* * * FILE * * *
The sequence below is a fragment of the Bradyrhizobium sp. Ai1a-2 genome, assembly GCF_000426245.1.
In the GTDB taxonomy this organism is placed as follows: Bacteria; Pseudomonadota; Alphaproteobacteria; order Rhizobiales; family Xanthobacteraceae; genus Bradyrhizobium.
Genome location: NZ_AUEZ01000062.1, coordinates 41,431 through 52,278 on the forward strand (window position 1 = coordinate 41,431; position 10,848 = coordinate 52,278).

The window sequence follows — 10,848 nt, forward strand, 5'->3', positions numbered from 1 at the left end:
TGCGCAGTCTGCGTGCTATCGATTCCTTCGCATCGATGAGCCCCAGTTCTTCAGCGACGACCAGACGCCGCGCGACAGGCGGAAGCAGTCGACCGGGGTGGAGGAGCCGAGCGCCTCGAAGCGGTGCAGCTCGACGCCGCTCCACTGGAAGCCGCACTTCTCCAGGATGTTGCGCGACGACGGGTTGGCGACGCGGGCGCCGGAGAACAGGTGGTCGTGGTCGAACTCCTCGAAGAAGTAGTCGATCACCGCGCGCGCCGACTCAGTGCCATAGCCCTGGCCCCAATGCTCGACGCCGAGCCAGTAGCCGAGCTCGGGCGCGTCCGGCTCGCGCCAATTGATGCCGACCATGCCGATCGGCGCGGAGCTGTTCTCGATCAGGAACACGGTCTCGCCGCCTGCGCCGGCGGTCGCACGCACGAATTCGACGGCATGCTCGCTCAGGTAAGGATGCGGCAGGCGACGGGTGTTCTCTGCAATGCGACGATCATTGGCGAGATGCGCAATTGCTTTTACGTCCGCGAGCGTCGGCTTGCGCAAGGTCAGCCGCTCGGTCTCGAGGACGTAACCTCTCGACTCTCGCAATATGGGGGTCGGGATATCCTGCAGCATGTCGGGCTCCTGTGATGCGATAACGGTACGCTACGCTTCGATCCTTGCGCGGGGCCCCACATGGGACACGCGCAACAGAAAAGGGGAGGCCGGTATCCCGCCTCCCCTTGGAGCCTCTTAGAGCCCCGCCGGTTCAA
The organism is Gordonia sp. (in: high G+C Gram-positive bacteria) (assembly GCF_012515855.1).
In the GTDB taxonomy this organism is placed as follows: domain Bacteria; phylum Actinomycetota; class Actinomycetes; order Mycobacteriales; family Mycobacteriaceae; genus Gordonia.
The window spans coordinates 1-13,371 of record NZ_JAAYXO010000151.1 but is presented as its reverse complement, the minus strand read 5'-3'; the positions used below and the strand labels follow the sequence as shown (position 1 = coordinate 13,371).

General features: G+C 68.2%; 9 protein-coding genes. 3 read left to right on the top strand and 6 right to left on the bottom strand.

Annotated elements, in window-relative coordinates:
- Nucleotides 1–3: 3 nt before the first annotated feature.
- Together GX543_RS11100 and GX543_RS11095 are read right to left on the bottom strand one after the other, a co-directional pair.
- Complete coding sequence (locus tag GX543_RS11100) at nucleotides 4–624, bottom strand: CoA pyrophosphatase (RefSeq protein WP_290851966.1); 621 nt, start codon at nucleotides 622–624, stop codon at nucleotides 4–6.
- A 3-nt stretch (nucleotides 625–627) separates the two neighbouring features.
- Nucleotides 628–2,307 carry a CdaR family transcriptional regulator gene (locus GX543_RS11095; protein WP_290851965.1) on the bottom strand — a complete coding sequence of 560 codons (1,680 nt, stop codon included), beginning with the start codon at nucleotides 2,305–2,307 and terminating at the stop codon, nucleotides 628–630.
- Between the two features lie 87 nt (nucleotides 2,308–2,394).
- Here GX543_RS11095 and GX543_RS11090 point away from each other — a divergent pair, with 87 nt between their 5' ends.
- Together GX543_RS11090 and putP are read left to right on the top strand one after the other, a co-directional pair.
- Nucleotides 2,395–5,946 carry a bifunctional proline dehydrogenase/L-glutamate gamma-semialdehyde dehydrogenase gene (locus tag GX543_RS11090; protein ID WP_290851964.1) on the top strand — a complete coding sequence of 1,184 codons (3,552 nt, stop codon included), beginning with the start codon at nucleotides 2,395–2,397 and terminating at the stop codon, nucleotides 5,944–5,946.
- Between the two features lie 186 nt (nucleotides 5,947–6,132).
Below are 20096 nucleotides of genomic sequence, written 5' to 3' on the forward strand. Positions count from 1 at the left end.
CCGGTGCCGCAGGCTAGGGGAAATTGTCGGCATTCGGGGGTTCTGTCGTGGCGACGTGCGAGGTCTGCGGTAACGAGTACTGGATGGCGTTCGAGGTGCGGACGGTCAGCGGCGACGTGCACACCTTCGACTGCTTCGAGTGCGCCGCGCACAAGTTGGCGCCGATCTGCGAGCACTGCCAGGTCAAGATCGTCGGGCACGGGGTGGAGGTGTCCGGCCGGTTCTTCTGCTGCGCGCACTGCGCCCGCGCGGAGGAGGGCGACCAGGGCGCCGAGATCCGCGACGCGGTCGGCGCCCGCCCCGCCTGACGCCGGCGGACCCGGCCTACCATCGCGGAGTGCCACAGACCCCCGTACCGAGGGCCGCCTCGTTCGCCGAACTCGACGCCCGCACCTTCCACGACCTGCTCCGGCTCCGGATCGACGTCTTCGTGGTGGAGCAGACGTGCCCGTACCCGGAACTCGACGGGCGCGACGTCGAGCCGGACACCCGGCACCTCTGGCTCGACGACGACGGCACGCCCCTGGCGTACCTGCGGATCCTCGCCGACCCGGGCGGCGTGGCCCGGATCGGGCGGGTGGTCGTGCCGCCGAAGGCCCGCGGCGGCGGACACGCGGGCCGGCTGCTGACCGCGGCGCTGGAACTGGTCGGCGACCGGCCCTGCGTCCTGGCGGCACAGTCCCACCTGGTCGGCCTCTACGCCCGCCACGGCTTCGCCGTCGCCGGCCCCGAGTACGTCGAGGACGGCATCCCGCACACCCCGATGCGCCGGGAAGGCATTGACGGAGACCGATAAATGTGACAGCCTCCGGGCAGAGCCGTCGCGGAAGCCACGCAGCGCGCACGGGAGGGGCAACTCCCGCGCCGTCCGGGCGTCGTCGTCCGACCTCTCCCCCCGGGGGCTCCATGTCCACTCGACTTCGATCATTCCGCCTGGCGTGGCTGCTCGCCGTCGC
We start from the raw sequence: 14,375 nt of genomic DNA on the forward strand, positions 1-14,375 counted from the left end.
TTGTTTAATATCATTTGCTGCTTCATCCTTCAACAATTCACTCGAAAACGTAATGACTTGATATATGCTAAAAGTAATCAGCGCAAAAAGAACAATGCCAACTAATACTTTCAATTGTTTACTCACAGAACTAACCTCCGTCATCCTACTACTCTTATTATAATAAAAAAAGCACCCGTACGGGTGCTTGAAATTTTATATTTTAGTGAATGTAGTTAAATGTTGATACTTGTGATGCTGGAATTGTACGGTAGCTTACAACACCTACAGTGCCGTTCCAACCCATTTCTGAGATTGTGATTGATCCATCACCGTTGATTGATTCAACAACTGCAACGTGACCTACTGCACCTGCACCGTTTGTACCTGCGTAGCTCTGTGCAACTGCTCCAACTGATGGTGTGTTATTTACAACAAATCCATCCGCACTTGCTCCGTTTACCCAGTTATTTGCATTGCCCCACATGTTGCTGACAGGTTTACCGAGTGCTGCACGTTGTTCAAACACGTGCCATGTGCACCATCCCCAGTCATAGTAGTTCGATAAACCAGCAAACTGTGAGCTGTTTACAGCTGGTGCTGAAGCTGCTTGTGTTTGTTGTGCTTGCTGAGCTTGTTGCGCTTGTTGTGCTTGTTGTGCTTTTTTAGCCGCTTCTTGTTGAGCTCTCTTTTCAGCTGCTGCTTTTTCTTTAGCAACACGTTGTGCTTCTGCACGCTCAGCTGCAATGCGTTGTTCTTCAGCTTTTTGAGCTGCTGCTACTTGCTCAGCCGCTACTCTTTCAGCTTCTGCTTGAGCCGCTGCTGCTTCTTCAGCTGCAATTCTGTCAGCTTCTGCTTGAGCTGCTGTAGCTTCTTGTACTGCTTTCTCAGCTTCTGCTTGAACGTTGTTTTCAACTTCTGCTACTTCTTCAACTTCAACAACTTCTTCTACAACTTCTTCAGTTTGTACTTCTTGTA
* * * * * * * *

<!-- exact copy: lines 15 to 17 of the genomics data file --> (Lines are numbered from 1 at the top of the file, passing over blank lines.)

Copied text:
- Nucleotides 628–2,307 carry a CdaR family transcriptional regulator gene (locus GX543_RS11095; protein WP_290851965.1) on the bottom strand — a complete coding sequence of 560 codons (1,680 nt, stop codon included), beginning with the start codon at nucleotides 2,305–2,307 and terminating at the stop codon, nucleotides 628–630.
- Between the two features lie 87 nt (nucleotides 2,308–2,394).
- Here GX543_RS11095 and GX543_RS11090 point away from each other — a divergent pair, with 87 nt between their 5' ends.